November 13 @ 4:00 – 5:00 pm
Speaker: James Moody, PhD
Presented from Duke University
This presentation examines how health & health behavior are shaped by social networks. In the last 20 years, there has been a dramatic rise in “network science,” characterized by the recognition that many fields use similar graph-based tools and aimed at leveraging these tools for cross-disciplinary gain. Here, I examine how network tools contribute to our understanding of health behavior, focusing on diffusion problems (spread of sexually transmitted diseases, for example, but also peer norms affecting behavior). This survey suggests that, while promising, there is still much work to be done and I lay out a set of strategies for future work.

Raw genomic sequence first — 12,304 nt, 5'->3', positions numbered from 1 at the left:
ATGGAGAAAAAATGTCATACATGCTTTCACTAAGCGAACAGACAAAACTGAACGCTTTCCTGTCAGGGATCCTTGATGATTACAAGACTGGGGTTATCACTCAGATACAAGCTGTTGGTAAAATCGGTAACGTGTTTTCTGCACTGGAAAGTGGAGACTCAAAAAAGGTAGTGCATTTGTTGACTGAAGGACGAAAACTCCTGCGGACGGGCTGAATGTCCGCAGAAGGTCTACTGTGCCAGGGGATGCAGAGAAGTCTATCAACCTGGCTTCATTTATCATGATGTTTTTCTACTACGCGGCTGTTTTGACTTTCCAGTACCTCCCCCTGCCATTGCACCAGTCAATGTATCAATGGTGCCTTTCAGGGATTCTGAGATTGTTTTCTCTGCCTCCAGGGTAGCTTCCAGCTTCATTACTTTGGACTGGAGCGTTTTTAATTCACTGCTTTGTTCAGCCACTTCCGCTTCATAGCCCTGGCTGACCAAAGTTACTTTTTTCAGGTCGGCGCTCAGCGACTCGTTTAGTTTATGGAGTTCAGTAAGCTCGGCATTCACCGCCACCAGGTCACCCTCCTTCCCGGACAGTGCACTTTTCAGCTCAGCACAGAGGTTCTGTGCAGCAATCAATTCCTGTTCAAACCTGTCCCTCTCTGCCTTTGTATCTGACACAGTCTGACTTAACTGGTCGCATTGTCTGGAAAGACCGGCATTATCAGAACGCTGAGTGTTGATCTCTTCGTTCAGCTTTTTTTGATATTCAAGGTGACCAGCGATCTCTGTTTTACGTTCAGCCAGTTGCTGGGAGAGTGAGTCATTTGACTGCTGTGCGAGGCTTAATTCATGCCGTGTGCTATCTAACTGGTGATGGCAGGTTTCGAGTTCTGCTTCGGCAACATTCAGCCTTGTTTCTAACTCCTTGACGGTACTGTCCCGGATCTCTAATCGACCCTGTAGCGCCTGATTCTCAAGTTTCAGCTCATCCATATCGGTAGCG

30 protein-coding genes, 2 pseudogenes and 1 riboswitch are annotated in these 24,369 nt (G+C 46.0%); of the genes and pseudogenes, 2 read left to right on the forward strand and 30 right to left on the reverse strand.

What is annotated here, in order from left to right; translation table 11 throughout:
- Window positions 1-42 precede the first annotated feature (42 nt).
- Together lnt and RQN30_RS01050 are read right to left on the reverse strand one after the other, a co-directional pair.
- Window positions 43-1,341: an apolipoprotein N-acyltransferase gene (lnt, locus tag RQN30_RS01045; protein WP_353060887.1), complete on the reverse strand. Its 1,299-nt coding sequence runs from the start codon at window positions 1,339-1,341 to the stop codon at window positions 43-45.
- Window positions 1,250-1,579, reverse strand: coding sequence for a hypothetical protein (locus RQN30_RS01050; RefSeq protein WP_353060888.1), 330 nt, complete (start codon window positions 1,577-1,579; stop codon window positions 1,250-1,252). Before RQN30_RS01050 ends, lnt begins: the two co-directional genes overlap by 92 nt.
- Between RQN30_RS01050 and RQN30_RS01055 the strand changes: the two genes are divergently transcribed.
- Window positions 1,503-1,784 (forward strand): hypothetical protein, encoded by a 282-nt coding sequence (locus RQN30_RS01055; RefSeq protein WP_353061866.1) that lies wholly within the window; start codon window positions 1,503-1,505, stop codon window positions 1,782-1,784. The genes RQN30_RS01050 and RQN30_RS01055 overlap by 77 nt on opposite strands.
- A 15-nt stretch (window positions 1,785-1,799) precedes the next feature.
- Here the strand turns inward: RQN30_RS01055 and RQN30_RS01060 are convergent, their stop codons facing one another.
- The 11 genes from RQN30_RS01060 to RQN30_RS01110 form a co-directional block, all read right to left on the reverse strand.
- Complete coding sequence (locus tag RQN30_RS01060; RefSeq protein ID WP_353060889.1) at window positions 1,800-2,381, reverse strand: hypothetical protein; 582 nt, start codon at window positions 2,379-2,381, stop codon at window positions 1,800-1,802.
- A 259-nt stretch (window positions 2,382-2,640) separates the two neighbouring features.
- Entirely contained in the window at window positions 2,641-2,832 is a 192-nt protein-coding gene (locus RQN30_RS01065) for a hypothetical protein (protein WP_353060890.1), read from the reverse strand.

Professor James Moody teaches in the Department of Sociology at Duke University. Dr. Moody’s research focuses on the structural dynamics of social networks. The substantive contexts of his work range widely, from adolescent social network structure to the spread of HIV/AIDs. His current projects include a book on the visual history of social networks, collaborations on the dynamics of youth networks, and mapping the dynamics of science networks.